Even though pumpkins take center stage this time of year, there are lots of other foodstuffs that you can transform into surprising and delightful art projects as well. Take a look at some of these titles for ideas:

Have fun!

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Oct 28 2009

Halloween @ Your Library

by Nancy M

Halloween is upon us once again, and you can count on the Library to help you and your children get into the spirit.

indexcalev4p41The shelves are abound with Halloween books that are informationalspooky and just plain fun, including my new favorite picture book, Ghosts in the House by Kazuno Kohara. The adorable story about a young witch girl and her haunted house is filled with retro illustrations that make this book not only a wonderful addition to the Halloween genre, but picture books in general.

There are some great Halloween websites out there that are worth checking out. You can access a list of authoritative sites which include games, costume making, safety tips and more by visiting KidSpace @ The Internet Public Library.

The Dunwoody Library, Doraville Library and Wesley Chapel-William C. Brown Library will be hosting Halloween programs this week. Stop by and check out these fun, free programs!

How do you get in the Halloween spirit?


Oct 28 2008

Trick or treat

by Heather S

Halloween is Friday, and the spooky creatures will be creeping out!  Zombies have been spotted at the library lurking on several shelves.  If you want to try and catch sight of one, I have spotted them between the pages of:

·         The boy who couldn’t die by William Sleator

·         The death collector by Justin Richards

·         Generation dead by Daniel Waters

·         World war Z by Max Brooks

·         Zombie Blondes by Brian James

Fandango has created a list of their favorite zombie film stars; the library has a few films from their Countdown to the Dead list, so be on the lookout for: 

·         #7 – Shaun of the Dead (2004)

·         #6 – 28 Days Later (2002)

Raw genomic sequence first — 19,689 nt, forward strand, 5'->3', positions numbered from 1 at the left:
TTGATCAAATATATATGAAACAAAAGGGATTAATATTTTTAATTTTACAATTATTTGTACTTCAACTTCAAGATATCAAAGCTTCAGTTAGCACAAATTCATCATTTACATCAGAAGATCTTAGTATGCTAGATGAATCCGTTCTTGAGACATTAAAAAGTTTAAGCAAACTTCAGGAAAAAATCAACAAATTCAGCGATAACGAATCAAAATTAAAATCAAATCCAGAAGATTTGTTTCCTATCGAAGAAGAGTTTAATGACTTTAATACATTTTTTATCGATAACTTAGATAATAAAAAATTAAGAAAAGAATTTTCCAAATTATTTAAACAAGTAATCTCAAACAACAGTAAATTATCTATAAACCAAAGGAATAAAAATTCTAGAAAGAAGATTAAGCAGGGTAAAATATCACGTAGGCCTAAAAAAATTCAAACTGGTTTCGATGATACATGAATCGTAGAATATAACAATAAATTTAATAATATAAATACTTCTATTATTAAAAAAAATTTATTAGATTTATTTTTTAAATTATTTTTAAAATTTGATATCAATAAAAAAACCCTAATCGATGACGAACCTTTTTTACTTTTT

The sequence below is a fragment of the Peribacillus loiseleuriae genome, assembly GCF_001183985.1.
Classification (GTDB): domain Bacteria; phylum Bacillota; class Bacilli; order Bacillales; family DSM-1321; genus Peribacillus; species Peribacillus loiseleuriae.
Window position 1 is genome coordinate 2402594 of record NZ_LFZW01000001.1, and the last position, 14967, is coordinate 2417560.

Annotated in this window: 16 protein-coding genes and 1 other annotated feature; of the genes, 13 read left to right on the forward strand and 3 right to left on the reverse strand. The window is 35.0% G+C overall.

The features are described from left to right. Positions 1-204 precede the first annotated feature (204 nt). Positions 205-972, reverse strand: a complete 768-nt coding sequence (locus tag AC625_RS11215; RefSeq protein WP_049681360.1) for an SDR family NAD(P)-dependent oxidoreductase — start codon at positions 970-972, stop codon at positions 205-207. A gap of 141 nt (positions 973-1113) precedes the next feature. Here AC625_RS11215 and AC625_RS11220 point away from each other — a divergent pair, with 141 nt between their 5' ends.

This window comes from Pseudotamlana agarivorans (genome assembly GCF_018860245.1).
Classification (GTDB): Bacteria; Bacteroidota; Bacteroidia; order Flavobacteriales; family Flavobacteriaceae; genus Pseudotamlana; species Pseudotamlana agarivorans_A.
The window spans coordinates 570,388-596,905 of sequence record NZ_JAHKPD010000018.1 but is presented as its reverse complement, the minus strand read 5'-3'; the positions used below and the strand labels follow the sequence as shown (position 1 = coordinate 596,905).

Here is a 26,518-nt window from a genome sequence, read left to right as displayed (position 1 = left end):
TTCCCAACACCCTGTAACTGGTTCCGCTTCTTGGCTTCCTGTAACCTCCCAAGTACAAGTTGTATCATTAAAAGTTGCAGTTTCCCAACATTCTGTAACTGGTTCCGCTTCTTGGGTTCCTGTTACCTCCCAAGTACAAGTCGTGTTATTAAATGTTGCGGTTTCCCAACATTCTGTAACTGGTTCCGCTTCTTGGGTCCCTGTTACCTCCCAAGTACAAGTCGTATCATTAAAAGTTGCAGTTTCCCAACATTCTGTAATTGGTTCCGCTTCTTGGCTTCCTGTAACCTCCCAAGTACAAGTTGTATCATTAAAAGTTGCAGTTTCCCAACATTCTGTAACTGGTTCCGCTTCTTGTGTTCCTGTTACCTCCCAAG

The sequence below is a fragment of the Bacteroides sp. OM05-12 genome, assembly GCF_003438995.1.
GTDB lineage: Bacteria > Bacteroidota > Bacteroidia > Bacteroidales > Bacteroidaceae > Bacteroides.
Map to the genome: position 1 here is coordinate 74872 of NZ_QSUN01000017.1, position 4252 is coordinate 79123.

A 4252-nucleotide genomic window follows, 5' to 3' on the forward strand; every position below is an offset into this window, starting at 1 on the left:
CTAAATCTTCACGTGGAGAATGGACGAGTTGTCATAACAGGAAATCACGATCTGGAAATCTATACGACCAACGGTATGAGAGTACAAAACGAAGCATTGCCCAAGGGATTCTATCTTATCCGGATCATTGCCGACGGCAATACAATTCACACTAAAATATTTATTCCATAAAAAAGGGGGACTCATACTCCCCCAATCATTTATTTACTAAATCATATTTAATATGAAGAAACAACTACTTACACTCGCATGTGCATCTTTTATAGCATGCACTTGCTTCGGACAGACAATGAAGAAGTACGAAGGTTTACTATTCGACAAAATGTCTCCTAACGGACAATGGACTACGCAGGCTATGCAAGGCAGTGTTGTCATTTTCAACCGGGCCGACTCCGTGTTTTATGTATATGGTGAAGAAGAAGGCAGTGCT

·         #5 – Dawn of the Dead (2004)

·         #1 – Night of the Living Dead (1968)

I will be watching out for these frightening creatures on Friday as I tiptoe around the library stacks.  What do you most fear finding at the library?  Ghosts?  Ghouls?  Goblins?  Happy Halloween!


Oct 22 2007

Even Librarians Use the Library

by Jesse

Every year my best friends and I host a Halloween Party. This year, I’m hosting it at my new house. I really wanted to come up with some super scary and super creative snack and decoration ideas. So naturally, I used the best resource at my fingertips…the library!

I browsed through this month’s periodicals for some ideas. “Everyday with Rachel Ray” gave me a great recipe for Pumpkin Ravioli (“Pumpkin Ravioli”) but “Good Housekeeping” proved to be the most helpful. First, it gave me a killer idea for decorating my entryway. Take fallen and dead slim branches and twigs from around the yard, and stand them up in pumpkins (use the pumpkins almost like a planter) then perch some ravens in the branches(“Halloween Magic”). CREEPY!

But the best idea for cheap and easy decorating was on page 175. “Good Housekeeping” suggested photocopying somber 19th century portraits from history books and mounting them on black card stock. Place the portraits on a mantle or a shelf and add to the creepiness with candlelight and fake cobwebs (“Halloween Magic” p175). I decided that Civil War history books would be my best source for sufficiently severe and frightening portraits from the beyond. So I headed over to the 970s and pulled a bunch of Civil War books off the shelf, marked the portraits I found to be the most unsettling with scraps of paper and then photocopied them (for 15 cents a page) right there at the library.

I took the copies home, cut them out and mounted them on some black poster board I had laying around. I put my own spin on the idea by hanging them up with black ribbon in a sort of horrifying collage on the wall in my hallway. I finished it off by putting an old candelabra, some tea lights and some cobwebs on my console table underneath. It looks GREAT! And the best part? It was virtually free!

Find more great Halloween ideas @ your library or try these great websites:




Works Cited

“Pumpkin Ravioli with Toasted Pumpkin Seeds.” Everyday with Rachel Ray. Oct. 2007: 118

“Halloween Magic.” Good Housekeeping. Oct. 2007: 174-175